Lastly, we continue aggressively further delineate and spend our acreage position in the play. And obviously, we are excited about the play and the potential but I think the key is to stay grounded and to continue to make it happen every day, every week, and every month. And our team’s really doing a great job at that.

While there is considerable information that we’re holding confidential to protect Range and its shareholders’ interest in this play, the potential is obviously extraordinary for a company of our size.

While all of us have talked a lot about growth, we’re still focused on increasing NAV per share, just not growing for growth sake alone. To maintain our attractive per share growth rate and production reserves, we believe it’s extremely important that we focus our capital and people on the right projects.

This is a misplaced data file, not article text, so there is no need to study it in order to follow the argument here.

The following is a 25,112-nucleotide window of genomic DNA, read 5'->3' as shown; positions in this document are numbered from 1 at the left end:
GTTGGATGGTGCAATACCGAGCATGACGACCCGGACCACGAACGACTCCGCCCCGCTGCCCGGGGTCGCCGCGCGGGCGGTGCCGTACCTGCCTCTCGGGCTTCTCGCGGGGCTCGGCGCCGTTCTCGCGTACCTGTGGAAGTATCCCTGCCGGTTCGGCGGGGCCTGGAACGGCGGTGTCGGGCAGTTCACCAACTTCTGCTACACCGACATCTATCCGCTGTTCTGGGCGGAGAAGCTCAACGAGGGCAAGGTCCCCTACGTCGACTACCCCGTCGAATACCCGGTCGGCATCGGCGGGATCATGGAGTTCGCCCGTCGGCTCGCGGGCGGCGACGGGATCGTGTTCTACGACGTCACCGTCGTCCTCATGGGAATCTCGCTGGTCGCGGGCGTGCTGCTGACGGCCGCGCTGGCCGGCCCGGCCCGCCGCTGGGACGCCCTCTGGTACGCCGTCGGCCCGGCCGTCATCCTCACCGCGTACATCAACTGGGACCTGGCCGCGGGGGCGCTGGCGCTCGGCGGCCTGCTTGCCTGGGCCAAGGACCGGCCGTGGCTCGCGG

This is precisely the reason why we are aggressively pursuing sales of our non-core properties. Now that we’re producing over 350 million a day and our proved reserves are over 2 Tcf, at least our view we have sufficient size and scale to aggressively compete in all of our core areas.

Lastly, we fully understand the key is continued execution of our strategy. Day-to-day, our team of professionals is focused on continuing to execute on our strategy and delivering attractive returns for our shareholders.

As shown in the methodical building of our drilling inventory over a number of years, we will not sacrifice the long-term for the non-repeatable short-term gain. We’re fortunate we’re in a superb position to add materially the shareholder value in 2008 and over the next several years and we’re keenly focused on delivering.

Finally, I’d like to publicly congratulate and thank our talented team of roughly 750 employees for a job exceedingly well done in 2007. We’ve set the bar high for 2008. I’m confident that with the talent, dedication, passion of the entire Range team, we’ll meet or exceed our goals for 2008.